Hotel Tax for infrastructure in NC

Hotel Tax for infrastructure in NC

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Lauren Patton started this petition to North Carolina General Assembly

NC Hotel taxes go to Advertising for hotels. This isn’t a tax it’s a publicly funded marketing budget.

North Carolina Hotel tax SHOULD go towards Public School Teacher Salaries, Public Transportation and Increased Public library hours. 

1.What: Bonuses for School Teachers in the county where the hotel is located. 

  • North Carolina is 37th in the U.S. and $9,600 below the national average.
  • A well funded School System will attract industry. When businesses are looking to expand one of the things they examine is the caliber of k-12 schools available in the area. 
  • Teachers have, by far, the single greatest measured impact on student success of any school factor. Sadly, despite this, 40 U.S. states and the District of Columbia are experiencing severe teacher shortages. - Forbes 
  • If we want to attract and retain top talent in the teaching profession so that we can build a world-class K-12 public education system, we have no choice but to substantially raise teacher salaries. - Forbes

2. Public Transportation in the county where the hotel is located. What: Ever metro area in North Carolina needs more buses, more bus routes, better bus stops that provide shelter from the elements. More direct buses between different parts of town. Free shuttle services from outlying park and ride areas into city centers. Where feasible there should be light rail comparable to the one in Charlotte. Why:

  • Transit benefits outweigh transit costs in. According to a Cost-Benefit Analysis conducted by the Wisconsin DOT, the net present value of transit is always positive. An annual increase in (Wisconsin) state funding yielded a return of $3.61 on each $1 dollar spent on transit.
  • The same study also outlines the tendency for public transportation connectivity to stimulate local economies and businesses, often indirectly leading to job creation.
  • Reliance on transit has been estimated by the APTA to save riders $845 annually; this number increases to over $10,000 annually for automobile owners. 
  • The option to take public transit can completely change lives and make connections for people who are unable to operate motor vehicles due to disabilities.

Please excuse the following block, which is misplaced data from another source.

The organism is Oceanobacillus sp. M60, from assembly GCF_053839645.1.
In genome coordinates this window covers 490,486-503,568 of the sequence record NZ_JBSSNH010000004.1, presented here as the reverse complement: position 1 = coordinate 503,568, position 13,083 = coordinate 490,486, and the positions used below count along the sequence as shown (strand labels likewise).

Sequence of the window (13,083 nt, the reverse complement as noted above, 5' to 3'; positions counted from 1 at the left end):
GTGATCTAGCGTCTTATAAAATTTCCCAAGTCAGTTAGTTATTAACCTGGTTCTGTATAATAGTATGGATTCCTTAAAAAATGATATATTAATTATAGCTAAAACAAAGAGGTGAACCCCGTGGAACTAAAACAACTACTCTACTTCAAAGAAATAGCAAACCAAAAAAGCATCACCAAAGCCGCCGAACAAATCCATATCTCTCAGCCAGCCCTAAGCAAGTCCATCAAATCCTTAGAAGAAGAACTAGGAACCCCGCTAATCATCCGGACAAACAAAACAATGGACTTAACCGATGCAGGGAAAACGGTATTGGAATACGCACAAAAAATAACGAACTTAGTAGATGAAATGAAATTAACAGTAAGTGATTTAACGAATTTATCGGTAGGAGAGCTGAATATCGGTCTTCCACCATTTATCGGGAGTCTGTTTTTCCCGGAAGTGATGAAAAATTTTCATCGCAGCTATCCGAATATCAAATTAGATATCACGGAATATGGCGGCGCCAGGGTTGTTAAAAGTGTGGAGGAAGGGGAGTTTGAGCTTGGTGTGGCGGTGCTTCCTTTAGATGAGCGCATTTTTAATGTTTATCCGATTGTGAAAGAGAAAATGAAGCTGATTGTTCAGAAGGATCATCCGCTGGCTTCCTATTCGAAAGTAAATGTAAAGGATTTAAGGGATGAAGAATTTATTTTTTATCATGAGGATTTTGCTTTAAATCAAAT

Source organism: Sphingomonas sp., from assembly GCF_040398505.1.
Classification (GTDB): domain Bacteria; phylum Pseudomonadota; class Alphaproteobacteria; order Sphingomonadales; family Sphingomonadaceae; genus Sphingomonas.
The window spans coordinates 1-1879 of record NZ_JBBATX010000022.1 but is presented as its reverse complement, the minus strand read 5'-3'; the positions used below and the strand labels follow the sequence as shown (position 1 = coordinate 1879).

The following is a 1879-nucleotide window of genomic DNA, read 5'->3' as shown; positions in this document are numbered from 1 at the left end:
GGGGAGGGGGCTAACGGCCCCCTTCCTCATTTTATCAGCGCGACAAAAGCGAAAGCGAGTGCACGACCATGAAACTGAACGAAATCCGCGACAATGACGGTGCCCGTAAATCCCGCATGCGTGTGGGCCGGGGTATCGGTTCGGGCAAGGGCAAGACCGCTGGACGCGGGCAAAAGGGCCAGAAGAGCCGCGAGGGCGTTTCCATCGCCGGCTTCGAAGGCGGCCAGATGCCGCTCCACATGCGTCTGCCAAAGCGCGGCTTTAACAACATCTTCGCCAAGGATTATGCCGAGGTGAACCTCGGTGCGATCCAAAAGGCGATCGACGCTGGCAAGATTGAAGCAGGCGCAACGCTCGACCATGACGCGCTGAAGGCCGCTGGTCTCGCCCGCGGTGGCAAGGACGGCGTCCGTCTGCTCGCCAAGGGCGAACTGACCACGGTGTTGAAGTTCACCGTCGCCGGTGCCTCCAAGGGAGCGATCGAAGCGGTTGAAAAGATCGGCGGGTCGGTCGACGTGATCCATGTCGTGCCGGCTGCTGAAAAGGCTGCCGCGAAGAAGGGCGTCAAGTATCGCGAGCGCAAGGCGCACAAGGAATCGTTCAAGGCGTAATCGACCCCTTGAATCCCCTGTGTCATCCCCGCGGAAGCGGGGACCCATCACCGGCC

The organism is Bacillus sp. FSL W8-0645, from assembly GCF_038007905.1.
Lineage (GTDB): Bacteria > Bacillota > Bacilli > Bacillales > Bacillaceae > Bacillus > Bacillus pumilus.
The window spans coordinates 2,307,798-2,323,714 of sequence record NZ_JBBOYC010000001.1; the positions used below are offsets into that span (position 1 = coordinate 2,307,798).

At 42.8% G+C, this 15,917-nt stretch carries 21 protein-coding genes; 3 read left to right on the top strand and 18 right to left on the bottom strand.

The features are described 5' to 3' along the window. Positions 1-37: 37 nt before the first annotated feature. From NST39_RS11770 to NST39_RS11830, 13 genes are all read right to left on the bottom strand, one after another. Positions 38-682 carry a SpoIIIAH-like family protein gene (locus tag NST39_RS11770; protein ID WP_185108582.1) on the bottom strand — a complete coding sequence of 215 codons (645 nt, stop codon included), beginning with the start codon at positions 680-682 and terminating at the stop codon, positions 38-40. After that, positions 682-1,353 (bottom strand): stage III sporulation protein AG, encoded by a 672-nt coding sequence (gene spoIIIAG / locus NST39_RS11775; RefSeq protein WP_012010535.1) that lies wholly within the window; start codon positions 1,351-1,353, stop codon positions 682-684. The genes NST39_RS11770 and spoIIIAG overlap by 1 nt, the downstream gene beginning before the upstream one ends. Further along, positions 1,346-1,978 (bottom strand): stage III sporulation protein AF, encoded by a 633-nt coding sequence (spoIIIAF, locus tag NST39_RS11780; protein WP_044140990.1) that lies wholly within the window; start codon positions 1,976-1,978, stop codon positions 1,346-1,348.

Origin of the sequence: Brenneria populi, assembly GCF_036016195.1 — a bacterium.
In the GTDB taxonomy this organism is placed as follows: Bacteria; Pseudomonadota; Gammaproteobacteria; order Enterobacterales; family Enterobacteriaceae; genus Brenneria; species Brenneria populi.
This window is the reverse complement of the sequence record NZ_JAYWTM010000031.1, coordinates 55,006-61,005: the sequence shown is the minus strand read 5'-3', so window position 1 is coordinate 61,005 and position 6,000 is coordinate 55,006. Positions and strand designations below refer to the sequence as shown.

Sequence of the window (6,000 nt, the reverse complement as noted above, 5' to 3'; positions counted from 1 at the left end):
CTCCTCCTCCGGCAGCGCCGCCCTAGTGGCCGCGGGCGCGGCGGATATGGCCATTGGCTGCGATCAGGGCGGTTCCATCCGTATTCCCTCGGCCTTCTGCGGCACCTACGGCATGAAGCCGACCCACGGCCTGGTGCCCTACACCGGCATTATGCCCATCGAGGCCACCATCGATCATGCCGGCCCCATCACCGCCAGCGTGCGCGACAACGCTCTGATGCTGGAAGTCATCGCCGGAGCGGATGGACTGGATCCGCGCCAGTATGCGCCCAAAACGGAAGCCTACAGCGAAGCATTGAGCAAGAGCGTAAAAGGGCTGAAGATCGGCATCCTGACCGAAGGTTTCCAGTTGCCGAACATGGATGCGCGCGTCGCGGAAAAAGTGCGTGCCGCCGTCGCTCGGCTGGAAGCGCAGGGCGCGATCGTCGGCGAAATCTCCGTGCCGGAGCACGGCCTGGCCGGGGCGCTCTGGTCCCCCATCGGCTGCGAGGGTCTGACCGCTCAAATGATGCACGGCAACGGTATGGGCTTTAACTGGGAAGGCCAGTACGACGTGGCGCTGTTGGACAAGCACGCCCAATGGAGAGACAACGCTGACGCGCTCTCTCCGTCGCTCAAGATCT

3. Additional hours & staff at the public libraries.  

  • Libraries help revitalize struggling or depressed neighborhoods and downtowns. Place-based economic development stresses the importance of offering attractive, functional, and community-based places, such as libraries, in town squares and depressed neighborhoods. Like a major department store in a mall, libraries attract large numbers of people, creating economic opportunities for a myriad of businesses and organizations in the surrounding area. Large cities (such as Chicago), medium-sized ones (Hudson, Ohio), and even small towns (Putney, Vermont) have successfully transformed their libraries into the hubs of vibrant neighborhoods.
  • Libraries are important partners in sustainability. As key municipal agencies, and focal points for community education, libraries are major players in creating livable, environmentally friendly cities and towns. Beyond ensuring that library construction projects consider environmental impact, libraries can take a lead in supporting local foods and artisans, like the Peabody (Mass.) Institute Library’s (PIL) partnering with local businesses to pioneer a farmers’ market in their courtyard, or the Richmond (Calif.) Public Library’s (RPL) seed lending library which “nurtures locally-adapted plant varieties, and fosters community resilience, self-reliance and a culture of sharing.
  • Libraries provide important business resources, especially for small local businesses like the District of Columbia Public Libraries (DCPL),  Enchanced Business Information Center (e-BIC) project. E-BIC includes not only business resources, but also a state-of-the-art video conference room, full-time librarian, and staff-training workshops. 4. Libraries serve Diverse Populations. 5. Libraries provide access to the arts for all, not just those who can afford them.
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